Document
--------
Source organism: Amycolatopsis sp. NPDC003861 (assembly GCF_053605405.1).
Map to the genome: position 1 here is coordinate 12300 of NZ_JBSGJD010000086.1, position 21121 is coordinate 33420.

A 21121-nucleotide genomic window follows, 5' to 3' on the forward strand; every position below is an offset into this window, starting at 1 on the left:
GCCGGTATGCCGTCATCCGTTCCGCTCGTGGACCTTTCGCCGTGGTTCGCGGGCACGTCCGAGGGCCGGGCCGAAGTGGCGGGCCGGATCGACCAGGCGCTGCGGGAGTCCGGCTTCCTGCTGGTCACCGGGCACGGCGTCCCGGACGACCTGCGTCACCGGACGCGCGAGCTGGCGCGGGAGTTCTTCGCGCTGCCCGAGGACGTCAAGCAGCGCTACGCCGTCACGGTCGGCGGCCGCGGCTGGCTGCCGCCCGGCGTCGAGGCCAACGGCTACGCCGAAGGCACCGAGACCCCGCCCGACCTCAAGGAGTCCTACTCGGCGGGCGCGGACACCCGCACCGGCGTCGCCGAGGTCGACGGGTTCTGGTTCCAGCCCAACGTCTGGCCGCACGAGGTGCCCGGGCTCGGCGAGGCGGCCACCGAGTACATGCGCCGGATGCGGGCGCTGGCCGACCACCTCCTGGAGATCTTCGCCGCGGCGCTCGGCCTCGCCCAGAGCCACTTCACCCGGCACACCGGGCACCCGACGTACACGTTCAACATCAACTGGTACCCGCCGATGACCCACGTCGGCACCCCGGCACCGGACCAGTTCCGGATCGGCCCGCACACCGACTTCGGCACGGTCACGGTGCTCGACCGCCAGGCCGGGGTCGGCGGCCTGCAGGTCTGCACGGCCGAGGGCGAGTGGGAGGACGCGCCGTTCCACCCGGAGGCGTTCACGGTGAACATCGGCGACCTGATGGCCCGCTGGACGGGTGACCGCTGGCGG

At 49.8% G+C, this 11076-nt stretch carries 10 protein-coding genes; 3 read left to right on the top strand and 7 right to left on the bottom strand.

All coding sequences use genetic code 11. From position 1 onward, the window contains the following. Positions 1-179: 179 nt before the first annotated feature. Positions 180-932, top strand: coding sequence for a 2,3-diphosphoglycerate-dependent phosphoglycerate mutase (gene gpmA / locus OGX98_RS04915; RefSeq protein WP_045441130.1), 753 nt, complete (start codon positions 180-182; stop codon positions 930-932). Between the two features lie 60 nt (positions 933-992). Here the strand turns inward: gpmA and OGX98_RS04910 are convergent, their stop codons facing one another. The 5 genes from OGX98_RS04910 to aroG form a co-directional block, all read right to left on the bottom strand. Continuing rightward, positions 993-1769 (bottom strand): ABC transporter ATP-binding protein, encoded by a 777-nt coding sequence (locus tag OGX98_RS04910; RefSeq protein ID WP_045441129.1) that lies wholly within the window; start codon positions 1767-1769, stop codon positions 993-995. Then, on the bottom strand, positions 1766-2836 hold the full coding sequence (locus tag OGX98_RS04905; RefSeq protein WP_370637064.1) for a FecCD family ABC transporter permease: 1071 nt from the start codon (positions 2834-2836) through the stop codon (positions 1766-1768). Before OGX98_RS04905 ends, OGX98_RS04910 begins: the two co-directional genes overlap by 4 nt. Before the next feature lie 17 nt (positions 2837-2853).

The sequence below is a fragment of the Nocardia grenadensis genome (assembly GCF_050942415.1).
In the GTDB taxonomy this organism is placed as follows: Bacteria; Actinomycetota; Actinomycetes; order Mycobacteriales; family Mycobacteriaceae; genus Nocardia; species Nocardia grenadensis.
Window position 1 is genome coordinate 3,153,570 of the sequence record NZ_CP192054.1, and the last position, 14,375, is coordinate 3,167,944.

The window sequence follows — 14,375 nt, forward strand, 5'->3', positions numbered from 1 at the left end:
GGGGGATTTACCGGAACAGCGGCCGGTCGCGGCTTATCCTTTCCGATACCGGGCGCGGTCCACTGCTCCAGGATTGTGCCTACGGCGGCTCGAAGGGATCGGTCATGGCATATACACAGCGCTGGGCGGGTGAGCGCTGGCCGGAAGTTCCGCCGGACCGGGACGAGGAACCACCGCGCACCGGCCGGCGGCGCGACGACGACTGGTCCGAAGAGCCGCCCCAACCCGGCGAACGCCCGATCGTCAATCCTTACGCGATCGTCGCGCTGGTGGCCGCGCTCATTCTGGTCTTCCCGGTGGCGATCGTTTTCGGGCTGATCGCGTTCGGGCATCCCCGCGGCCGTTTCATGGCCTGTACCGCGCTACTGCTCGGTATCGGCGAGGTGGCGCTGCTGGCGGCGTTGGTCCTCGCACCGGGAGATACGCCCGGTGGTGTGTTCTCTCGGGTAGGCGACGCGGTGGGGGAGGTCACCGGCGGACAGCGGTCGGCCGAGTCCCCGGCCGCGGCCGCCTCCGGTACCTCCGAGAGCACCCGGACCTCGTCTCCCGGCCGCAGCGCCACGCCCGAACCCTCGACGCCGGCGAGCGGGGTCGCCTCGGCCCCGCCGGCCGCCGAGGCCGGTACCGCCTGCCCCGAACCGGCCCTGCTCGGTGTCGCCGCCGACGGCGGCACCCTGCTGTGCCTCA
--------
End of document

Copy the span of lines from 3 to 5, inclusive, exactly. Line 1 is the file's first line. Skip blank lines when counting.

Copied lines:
A 21121-nucleotide genomic window follows, 5' to 3' on the forward strand; every position below is an offset into this window, starting at 1 on the left:
GCCGGTATGCCGTCATCCGTTCCGCTCGTGGACCTTTCGCCGTGGTTCGCGGGCACGTCCGAGGGCCGGGCCGAAGTGGCGGGCCGGATCGACCAGGCGCTGCGGGAGTCCGGCTTCCTGCTGGTCACCGGGCACGGCGTCCCGGACGACCTGCGTCACCGGACGCGCGAGCTGGCGCGGGAGTTCTTCGCGCTGCCCGAGGACGTCAAGCAGCGCTACGCCGTCACGGTCGGCGGCCGCGGCTGGCTGCCGCCCGGCGTCGAGGCCAACGGCTACGCCGAAGGCACCGAGACCCCGCCCGACCTCAAGGAGTCCTACTCGGCGGGCGCGGACACCCGCACCGGCGTCGCCGAGGTCGACGGGTTCTGGTTCCAGCCCAACGTCTGGCCGCACGAGGTGCCCGGGCTCGGCGAGGCGGCCACCGAGTACATGCGCCGGATGCGGGCGCTGGCCGACCACCTCCTGGAGATCTTCGCCGCGGCGCTCGGCCTCGCCCAGAGCCACTTCACCCGGCACACCGGGCACCCGACGTACACGTTCAACATCAACTGGTACCCGCCGATGACCCACGTCGGCACCCCGGCACCGGACCAGTTCCGGATCGGCCCGCACACCGACTTCGGCACGGTCACGGTGCTCGACCGCCAGGCCGGGGTCGGCGGCCTGCAGGTCTGCACGGCCGAGGGCGAGTGGGAGGACGCGCCGTTCCACCCGGAGGCGTTCACGGTGAACATCGGCGACCTGATGGCCCGCTGGACGGGTGACCGCTGGCGG

At 49.8% G+C, this 11076-nt stretch carries 10 protein-coding genes; 3 read left to right on the top strand and 7 right to left on the bottom strand.